Japanese radiation impact hits local importers and specialty food stores

Bob Matsuyama, owner of Angel Seafoods, a major Vancouver-based distributor of Japanese seafood and food supplies, says the radiation scare in Northeastern Japan could affect the foods that Canadians eat for some time. 

"It (the radiation)'s definitely affected our business," he said. "Right now, it's a small degree, but the impact could be a lot bigger, and we may have to source our food from outside Japan."

Matsuyama was surprised to hear about a statement on Canada Food Inspection Agency's website, which says that "Japanese products currently available for sale in Canada were shipped prior to the earthquake and, therefore, would not have been affected by radiological contamination resulting form the Japan nuclear situation."

"The wording might have been misunderstood, but there have been imports since the quake," he said, noting that food imported from Japan has been going through rigorous inspection, and that his company's products so far were found to be safe. 

"Most of our seafood comes from southern Japan, which is quite far from where the earthquake took place, but some of our produce, like nagaimo (a type of potato grown in northern Japan) hasn't been coming through."

With radiation now being detected in food in areas near the damaged nuclear plant in Japan, Matsuyama feels that the situation could have a long-lasting effect on Japanese food imports to Vancouver. 

According to the Canada Food Inspection Agency, Canada imported about $42.6 million in agricultural food products from Japan in 2010. While this makes up less than 0.3 per cent of all food imported into Canada, it will be a blow to specialty stores that sell Japanese products.

However, local stores say that Canadian customers have so far not been on edge about the possibility of radiation in their Japan-imported foods.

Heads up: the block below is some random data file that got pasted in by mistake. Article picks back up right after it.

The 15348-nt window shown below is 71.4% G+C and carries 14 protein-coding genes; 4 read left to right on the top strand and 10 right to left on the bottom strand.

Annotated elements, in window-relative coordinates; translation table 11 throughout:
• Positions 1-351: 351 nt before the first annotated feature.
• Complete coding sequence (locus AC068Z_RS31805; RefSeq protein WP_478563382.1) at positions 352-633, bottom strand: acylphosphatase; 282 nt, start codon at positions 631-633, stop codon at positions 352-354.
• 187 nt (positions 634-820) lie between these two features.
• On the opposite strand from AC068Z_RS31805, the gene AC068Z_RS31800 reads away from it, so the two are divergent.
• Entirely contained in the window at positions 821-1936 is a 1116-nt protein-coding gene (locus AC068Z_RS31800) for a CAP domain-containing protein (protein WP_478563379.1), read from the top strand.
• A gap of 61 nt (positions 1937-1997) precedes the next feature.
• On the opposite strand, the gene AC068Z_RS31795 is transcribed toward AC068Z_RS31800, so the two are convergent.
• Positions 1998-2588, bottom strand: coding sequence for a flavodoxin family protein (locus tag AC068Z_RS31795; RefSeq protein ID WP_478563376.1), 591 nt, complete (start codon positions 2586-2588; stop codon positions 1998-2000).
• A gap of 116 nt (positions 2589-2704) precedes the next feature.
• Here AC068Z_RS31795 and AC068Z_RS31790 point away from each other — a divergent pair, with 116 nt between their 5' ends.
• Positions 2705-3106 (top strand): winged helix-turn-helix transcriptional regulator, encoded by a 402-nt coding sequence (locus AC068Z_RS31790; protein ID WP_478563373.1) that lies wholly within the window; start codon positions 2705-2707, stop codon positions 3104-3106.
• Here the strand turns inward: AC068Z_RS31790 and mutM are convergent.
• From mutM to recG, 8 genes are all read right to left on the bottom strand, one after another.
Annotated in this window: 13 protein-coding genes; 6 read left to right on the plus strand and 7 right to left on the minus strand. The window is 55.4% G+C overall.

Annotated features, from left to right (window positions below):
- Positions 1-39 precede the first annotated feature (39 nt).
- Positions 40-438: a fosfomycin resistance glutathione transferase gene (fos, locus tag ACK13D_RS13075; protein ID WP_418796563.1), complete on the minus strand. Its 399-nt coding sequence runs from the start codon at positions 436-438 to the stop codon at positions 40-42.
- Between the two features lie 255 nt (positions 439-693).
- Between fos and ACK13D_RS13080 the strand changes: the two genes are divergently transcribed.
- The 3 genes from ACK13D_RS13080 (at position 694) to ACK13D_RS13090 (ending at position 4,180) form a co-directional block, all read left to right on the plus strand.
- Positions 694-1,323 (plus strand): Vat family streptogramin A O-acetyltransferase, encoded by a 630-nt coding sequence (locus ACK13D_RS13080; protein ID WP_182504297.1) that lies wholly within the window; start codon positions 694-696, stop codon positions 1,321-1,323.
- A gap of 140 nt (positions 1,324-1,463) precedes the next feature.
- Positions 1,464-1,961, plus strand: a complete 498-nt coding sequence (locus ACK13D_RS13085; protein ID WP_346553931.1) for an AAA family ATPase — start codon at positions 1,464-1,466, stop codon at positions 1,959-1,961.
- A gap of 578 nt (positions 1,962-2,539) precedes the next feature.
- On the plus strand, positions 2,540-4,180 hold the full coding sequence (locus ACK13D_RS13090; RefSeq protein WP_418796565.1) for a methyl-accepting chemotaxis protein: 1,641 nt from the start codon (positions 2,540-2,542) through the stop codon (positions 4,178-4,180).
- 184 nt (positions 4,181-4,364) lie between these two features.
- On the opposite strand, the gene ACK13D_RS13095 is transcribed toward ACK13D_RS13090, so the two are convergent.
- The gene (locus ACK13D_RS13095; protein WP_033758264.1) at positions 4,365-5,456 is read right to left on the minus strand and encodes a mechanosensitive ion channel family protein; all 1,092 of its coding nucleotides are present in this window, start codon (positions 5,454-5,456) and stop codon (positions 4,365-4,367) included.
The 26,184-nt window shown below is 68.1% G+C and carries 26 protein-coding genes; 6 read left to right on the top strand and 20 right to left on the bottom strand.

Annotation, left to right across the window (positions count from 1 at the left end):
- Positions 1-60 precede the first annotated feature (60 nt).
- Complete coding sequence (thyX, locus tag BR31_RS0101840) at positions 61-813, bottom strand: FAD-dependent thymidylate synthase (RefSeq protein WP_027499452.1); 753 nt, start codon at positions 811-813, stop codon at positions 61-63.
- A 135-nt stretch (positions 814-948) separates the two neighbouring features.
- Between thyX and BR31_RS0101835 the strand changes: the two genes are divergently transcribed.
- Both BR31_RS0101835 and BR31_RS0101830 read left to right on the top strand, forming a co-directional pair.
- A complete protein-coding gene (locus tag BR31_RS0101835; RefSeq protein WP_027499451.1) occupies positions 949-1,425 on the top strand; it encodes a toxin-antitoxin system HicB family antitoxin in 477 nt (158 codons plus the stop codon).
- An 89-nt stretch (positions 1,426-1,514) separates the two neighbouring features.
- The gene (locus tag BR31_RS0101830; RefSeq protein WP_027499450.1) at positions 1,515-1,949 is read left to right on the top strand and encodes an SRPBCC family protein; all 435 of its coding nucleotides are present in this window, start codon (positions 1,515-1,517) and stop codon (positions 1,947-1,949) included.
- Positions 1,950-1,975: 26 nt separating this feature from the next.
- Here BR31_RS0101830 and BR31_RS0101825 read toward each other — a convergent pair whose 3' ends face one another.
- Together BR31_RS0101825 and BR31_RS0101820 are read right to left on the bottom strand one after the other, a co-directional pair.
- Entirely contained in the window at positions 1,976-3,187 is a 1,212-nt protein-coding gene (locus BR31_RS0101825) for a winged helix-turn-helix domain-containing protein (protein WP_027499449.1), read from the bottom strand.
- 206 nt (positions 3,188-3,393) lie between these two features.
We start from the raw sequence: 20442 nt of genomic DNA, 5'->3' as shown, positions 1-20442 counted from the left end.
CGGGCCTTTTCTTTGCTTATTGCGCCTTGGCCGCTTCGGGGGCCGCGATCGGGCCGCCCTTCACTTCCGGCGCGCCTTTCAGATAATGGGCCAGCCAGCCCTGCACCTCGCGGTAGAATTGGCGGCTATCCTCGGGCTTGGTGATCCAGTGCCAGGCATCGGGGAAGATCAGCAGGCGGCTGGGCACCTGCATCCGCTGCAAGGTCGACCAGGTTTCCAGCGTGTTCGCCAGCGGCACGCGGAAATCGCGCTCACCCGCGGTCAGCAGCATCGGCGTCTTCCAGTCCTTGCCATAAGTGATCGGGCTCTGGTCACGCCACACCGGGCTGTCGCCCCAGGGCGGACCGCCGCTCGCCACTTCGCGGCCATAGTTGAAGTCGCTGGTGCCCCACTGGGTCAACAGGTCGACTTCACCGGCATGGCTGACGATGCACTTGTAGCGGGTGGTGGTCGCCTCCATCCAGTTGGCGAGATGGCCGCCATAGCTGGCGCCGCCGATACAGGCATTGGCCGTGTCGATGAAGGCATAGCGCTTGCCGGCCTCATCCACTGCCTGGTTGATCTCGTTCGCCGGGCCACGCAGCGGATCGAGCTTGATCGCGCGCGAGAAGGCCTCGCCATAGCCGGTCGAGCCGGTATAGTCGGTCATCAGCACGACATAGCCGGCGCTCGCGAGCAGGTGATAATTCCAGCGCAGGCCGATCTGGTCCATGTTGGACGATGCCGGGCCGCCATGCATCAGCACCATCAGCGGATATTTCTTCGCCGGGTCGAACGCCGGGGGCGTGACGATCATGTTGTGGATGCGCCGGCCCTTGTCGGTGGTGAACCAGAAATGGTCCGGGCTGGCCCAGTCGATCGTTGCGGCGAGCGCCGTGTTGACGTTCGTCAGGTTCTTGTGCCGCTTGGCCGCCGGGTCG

Gigi Taviss of South China Seas Trading Company, a specialty store that focuses on international foods including many items from Japan, said that no one so far has even mentioned radiation in their food.  

 "You're the first person who's asked me about this," she laughed. "I think it really hasn't quite taken an effect yet -- our customers really haven't been asking us about it."

Taviss said radiation will probably affect products such as nori, dried seaweed, much of which comes from Japan's north coast. However, she says the food on shelves right now should be safe, as they have not had any orders come through since the earthquake.   

"The suppliers would notify us if anything couldn't be shipped because of what's going on there," she said. 

One of prominent supplier for Japanese food, Nishimoto Trading Company, assures that the Japanese products being sold in stores currently is safe. 

"We haven't had any stock come in from Japan since the earthquake," said Hidetsugu Tsuji, a manager for Nishimoto Trading's Vancouver branch. He said that while the price of Japanese imports has increased, it's not necessarily because of the disasters in that country.

"The price hikes have been due to a number of things, such as the high oil prices and shortage of flour," he said. "It's not necessarily tied to the earthquake." 

Asked how the currrent radiation warnings in Japan might impact Nishimoto Trading's business and Canadian consumers, Tsuji replied that he was uncertain. 

"I don't really have anything to comment. It all depends on the Canadian government." 

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